Sunday, September 30, 2012

Vitamin Cottage Paleo?

Is Vitamin Cottage Paleo?  Natural Grocers by Vitamin Cottage is a regional chain that just had it's NYSE IPO in July and has plans to go national within the next couple of years.  More about their stores in a minute, but first I want to posit that they are secretly paleo.  They have a store 40 miles down the valley from here, and occasionally have their 'Health Hotline' insert in the Aspen Times newspaper.  It's a 20 page or so flyer that has their deals for the month in addition to several health articles, usually including a couple on vitamins and a couple on 'health' issues.  In this month's edition there are two articles titled Gut Health and Heal Your Gut.  These are flat out paleo articles people.  No joke.  I'm not talking about, oh, this part is paleo but not this part.  This is full on, grains and seed oils are bad, and just because you can't feel them doing harm doesn't mean they aren't damaging you.  Following the articles they give recipes for, get this, Bone Broth, Unpasteurized Sauerkraut, and Clarified Butter (Ghee).  Here's just a couple of sample quotes:
"The typical American breakfast tends to focus on sugar-laden, highly processed cereals and pastries that supply next to nothing in the way of nutrients. Even those breakfast cereals that claim to be high-fiber and high-protein are generally highly processed and heavy on sugar."
"We are constantly told to eat more whole grains for health, but in reality, grain-based foods (even whole grains) can be a major culprit in damaging the intestinal lining.  The gluten containing grains (wheat, spelt, rye, barley, kamut, and triticale) appear to be especially problematic, with wheat in the lead because it is so omnipresent in the American diet."
Now get up off the floor and let me explain to you why this is a big deal.  You see, this is a real live, brick and mortar business that is out to make a profit.  If they don't sell stuff, they don't survive.  They aren't some blog, book, or website that is waxing paleo, primal, or ancestral health and trying to inform and set a good example for others.  No, this is a ruthless company.  I know because they're a local Colorado based chain, and are one of our competitors.  I call these guys the 'little Wal-Mart' of the natural grocery world.  They are out looking for, no, demanding, deals and discounts and then passing them on to their customers.  They are known for their low prices.  They keep overhead down by not offering prepared foods, among other things.  They are more like a Trader Joe's than a Whole Foods, except they also have lots of vitamins and supplements.  And they already have over 60 stores in the Southwest and will be going national soon.  These guys have a plan, so watch out for them.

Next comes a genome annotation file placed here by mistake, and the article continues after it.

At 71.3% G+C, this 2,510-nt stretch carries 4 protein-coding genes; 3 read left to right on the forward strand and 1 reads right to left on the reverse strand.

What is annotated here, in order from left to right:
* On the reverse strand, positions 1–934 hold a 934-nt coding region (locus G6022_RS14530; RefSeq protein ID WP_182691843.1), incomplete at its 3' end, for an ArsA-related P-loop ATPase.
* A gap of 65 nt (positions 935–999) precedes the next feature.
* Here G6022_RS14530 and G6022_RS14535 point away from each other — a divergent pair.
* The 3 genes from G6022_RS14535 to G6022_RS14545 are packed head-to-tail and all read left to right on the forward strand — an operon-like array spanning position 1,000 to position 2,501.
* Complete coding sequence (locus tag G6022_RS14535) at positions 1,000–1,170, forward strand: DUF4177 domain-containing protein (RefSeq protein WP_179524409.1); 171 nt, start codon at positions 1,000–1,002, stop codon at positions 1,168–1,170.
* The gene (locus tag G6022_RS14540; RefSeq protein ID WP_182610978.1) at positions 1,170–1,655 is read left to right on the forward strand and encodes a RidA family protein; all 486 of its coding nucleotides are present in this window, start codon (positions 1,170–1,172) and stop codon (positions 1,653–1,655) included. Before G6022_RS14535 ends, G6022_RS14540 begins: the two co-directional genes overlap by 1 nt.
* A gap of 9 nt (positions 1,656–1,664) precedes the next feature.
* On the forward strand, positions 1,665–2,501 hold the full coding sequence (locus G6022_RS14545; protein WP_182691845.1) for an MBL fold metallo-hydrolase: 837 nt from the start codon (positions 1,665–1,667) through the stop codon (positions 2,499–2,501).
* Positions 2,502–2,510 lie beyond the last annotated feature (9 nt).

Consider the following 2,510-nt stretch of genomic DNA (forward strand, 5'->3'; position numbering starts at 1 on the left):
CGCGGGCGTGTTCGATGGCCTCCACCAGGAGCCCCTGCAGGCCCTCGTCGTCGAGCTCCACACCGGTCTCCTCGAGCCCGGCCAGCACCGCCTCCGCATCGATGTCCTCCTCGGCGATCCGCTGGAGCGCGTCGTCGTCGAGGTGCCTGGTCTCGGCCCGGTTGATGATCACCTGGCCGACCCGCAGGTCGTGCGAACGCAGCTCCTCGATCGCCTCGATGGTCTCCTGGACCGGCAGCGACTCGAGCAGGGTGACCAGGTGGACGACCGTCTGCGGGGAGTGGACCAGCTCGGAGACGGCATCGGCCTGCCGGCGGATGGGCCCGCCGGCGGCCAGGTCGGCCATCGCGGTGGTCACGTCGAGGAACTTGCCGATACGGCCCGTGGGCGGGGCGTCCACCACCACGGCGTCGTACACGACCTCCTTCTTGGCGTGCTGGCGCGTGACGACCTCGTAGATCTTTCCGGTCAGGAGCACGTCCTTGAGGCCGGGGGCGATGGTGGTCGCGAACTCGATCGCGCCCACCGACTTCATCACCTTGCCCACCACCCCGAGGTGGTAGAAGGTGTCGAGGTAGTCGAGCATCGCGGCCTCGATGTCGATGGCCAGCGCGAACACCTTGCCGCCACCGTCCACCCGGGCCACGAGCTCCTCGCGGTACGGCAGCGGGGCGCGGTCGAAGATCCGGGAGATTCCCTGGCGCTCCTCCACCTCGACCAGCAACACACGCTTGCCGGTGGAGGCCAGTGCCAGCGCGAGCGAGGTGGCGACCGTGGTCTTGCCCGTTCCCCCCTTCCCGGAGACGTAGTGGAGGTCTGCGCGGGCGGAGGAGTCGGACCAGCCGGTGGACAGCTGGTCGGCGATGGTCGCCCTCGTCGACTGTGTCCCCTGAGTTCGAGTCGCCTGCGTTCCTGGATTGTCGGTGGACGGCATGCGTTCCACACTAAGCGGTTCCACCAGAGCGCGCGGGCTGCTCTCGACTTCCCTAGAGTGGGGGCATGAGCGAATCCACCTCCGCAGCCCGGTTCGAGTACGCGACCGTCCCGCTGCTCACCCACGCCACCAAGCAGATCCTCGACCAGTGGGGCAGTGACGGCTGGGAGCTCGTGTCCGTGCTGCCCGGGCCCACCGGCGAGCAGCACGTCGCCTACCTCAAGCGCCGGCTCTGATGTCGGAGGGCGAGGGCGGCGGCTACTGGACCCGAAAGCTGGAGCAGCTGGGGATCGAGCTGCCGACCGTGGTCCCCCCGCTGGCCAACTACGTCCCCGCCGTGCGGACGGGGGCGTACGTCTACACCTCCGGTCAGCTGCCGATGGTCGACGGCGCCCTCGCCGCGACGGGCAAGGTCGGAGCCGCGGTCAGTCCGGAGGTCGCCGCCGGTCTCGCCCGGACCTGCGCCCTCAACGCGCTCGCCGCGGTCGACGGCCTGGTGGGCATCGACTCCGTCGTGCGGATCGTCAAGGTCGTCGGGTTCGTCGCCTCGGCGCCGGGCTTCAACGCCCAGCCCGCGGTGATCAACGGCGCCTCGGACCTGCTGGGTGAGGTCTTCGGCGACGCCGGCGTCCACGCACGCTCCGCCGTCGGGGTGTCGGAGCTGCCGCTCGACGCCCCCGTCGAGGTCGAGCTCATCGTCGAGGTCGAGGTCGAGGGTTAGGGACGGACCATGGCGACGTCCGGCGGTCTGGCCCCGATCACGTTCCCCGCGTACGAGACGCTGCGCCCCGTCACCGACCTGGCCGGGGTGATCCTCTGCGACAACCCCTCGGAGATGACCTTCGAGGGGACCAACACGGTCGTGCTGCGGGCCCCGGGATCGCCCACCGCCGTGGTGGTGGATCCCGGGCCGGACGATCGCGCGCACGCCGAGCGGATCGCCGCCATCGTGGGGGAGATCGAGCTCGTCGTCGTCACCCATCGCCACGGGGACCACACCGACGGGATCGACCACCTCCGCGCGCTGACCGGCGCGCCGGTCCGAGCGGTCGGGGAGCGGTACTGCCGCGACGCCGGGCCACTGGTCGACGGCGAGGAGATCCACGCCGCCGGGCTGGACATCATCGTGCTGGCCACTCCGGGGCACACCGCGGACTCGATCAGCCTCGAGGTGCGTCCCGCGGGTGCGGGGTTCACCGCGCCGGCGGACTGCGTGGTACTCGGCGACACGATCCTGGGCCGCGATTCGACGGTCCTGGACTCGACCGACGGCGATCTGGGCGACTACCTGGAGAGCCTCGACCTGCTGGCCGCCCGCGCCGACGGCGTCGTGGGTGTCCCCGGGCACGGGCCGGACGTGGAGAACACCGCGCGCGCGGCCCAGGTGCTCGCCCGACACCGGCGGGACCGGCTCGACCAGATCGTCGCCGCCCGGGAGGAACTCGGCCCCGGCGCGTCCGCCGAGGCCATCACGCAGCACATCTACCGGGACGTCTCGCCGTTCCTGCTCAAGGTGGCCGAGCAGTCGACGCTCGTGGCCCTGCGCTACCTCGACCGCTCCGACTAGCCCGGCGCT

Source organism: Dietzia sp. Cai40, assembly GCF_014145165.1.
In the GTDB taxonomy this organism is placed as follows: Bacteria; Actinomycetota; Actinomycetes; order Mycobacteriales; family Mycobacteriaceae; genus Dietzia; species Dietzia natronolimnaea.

Now, I'm not implying that their stores are paleo or primal.  Nope, they sell pretty much all of your natural grocery lines, and they usually have a small produce and dairy section in addition to selling frozen grass fed meats.  What pops into my mind when trying to frame this company is that they're a natural grocer with a paleo philosophy, whereas Whole Foods is a natural grocer with a vegetarian philosophy.  They're both ultimately out to make a profit and will likely continue to sell products that run 'against' their philosophies, but it's a stark contrast to say the least.